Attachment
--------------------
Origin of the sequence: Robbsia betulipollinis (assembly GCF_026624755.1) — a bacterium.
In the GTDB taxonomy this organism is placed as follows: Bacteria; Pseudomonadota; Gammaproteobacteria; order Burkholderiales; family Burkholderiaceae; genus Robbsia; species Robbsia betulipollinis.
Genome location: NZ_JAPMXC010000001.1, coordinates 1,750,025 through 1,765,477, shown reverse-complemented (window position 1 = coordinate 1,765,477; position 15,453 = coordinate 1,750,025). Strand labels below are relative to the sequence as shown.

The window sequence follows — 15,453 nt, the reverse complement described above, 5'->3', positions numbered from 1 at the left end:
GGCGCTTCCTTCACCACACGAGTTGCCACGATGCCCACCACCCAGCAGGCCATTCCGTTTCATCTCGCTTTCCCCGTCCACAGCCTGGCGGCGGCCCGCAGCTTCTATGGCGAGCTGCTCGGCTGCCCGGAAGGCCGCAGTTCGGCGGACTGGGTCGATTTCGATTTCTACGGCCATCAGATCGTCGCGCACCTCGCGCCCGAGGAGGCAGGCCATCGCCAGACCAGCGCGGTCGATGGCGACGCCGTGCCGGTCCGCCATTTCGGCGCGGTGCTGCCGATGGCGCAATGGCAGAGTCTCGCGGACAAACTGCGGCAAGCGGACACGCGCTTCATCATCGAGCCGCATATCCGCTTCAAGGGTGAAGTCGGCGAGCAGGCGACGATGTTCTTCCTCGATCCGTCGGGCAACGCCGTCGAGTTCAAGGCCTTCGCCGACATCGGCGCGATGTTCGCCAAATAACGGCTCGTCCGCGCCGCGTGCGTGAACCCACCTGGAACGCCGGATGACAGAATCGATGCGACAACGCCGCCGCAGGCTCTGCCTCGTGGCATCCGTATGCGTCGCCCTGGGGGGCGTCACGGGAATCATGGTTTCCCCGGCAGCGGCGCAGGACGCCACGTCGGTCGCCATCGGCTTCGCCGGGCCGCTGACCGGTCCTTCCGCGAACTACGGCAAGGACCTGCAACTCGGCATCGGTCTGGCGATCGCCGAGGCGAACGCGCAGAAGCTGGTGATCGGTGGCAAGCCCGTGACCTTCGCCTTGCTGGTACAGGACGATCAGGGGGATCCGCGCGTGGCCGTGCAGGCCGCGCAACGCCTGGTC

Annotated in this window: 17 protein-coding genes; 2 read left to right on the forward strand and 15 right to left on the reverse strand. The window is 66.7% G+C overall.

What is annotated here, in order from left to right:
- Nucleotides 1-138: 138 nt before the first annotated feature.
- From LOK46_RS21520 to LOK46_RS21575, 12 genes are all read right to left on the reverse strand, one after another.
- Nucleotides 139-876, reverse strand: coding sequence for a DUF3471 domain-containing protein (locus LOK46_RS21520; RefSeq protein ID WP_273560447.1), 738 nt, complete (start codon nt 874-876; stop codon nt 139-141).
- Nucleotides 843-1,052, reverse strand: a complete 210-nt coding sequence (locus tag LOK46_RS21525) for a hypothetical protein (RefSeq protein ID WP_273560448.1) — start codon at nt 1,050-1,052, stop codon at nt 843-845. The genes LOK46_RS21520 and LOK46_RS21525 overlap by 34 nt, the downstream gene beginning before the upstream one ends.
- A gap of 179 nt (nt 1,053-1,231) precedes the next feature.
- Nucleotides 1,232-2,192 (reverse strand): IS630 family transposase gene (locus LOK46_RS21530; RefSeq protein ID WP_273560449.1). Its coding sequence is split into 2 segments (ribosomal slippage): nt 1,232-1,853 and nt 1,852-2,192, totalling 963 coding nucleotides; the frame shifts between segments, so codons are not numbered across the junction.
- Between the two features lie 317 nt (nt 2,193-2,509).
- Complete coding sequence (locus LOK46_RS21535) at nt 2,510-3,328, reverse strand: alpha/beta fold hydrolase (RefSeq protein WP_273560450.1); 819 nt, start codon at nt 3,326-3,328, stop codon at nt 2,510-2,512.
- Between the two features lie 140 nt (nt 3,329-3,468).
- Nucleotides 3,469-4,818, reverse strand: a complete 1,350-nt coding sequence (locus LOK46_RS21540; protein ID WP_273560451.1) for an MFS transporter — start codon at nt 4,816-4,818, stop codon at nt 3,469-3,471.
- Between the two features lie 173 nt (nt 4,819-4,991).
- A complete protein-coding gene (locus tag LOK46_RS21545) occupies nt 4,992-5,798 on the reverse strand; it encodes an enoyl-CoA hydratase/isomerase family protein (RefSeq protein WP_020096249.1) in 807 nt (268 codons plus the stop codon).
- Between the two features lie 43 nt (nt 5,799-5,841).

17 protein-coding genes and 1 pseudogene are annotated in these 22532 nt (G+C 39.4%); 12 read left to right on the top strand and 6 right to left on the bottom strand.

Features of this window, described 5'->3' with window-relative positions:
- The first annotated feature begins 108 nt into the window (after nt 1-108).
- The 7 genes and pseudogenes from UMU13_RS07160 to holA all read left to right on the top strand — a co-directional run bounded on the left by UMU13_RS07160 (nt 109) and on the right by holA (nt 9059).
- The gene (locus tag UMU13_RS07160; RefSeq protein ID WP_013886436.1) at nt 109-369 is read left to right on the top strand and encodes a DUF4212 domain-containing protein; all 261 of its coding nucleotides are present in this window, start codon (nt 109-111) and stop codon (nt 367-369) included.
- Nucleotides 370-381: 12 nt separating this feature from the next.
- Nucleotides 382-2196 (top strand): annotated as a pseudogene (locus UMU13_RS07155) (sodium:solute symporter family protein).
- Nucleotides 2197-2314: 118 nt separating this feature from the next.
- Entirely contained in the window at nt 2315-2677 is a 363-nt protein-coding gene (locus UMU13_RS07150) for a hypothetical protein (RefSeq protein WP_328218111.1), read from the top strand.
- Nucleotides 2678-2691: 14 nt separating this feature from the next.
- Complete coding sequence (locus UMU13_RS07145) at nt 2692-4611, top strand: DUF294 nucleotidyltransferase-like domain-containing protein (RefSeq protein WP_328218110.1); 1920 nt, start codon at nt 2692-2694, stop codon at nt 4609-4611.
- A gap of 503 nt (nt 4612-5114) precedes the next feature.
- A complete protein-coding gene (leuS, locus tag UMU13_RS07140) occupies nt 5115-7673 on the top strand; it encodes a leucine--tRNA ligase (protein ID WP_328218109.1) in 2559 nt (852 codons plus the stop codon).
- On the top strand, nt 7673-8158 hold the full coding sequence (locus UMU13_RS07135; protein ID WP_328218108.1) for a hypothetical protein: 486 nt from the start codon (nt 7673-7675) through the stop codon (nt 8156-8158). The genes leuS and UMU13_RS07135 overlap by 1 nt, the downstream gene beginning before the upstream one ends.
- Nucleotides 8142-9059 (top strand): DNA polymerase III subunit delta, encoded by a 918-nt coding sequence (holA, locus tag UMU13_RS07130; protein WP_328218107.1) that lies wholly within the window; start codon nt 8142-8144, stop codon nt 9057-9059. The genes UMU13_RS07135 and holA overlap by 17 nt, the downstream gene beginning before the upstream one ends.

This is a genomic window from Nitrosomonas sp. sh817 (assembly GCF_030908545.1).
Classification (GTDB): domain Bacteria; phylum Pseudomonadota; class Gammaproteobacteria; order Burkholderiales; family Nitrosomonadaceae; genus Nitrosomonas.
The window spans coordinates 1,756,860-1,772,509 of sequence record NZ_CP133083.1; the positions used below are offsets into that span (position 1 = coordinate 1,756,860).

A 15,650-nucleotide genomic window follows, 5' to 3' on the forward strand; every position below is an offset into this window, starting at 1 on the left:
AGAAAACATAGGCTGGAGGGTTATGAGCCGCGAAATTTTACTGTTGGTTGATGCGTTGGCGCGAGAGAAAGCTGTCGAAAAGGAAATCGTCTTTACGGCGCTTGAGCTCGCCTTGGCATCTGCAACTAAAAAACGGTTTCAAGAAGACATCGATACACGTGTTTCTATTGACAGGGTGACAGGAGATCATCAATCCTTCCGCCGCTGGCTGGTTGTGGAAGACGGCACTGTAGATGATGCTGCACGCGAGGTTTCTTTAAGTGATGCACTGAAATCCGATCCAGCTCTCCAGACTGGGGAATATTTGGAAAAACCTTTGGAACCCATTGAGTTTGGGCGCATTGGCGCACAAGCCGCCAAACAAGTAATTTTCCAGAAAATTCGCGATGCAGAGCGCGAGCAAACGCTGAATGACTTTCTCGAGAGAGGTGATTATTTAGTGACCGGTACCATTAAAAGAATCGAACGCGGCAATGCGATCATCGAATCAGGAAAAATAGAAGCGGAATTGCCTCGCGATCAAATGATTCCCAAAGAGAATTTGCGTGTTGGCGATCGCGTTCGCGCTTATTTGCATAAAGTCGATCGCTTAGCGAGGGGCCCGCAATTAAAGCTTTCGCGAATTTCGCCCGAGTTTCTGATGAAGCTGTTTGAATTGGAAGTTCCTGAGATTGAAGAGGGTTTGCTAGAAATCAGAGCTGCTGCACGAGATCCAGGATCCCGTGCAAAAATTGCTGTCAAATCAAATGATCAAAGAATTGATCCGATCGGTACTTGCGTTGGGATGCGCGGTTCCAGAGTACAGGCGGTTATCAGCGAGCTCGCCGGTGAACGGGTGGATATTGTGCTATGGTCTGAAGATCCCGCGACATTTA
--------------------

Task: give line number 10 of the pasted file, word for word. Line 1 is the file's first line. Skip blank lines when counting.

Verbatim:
- Nucleotides 139-876, reverse strand: coding sequence for a DUF3471 domain-containing protein (locus LOK46_RS21520; RefSeq protein ID WP_273560447.1), 738 nt, complete (start codon nt 874-876; stop codon nt 139-141).